Born in Toulon-sur-Mer in the Var département, he made his stage debut there in 1899. After coming to the attention of the then great music hall star Félix Mayol who was also from Toulon-sur-Mer, in 1908 he was given a chance to work as a secondary act in the Paris theater scene. Primarily a comedian, in 1916 writer/director Sacha Guitry gave him significant parts in productions at the Folies Bergere and other major venues. In addition to his appearances on stage, Raimu also developed a successful career in films sometimes under the name Jules Raimu.
In 1929, already a leading actor, he gained wide acclaim for his starring role in the stage production of the Marcel Pagnol play Marius. Although reluctant because of his disappointment over his first film role many years before, he agreed to act in Guitry's film Le Blanc et le Noir and then reprised his Marius role on film a year later. By his late forties, Raimu had become one of his country's most respected actors and considered the ultimate actor by luminaries such as Alec Guinness and Orson Welles.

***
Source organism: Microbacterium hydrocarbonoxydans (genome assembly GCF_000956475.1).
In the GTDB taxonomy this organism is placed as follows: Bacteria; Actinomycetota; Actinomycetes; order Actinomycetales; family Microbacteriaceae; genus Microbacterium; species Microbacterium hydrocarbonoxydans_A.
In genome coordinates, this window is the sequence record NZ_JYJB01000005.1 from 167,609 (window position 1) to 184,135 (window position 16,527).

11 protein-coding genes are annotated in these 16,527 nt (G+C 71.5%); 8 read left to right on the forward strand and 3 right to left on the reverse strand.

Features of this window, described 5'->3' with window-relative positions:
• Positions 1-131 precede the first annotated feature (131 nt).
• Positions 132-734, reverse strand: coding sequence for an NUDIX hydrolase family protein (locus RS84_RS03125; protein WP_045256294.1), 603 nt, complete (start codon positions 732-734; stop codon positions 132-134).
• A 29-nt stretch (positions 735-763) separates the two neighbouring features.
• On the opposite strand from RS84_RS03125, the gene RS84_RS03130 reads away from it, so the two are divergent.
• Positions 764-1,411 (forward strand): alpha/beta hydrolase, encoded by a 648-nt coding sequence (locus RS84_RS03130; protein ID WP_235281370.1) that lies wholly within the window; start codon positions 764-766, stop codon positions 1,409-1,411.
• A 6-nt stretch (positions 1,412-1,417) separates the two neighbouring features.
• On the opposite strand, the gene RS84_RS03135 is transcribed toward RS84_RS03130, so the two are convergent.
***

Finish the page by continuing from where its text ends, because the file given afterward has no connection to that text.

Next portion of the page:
On his passing in 1946 in Neuilly-sur-Seine, he was interred in the cemetery of his birthplace in Toulon-sur-Mer where there is the Cinéma Raimu Toulon named in his honor. In 1961, the government of France honored him with his image on a postage stamp.
|Birth Name||Jules Muraire|
|Birthday||December 17, 1883|
|Date of death||September 20, 1946 (age 62)|
|The Marseille Trilogy|
|The Fanny Trilogy|
|The Baker's Wife|
|Paris pendant la guerre|
|The Heart of a Nation|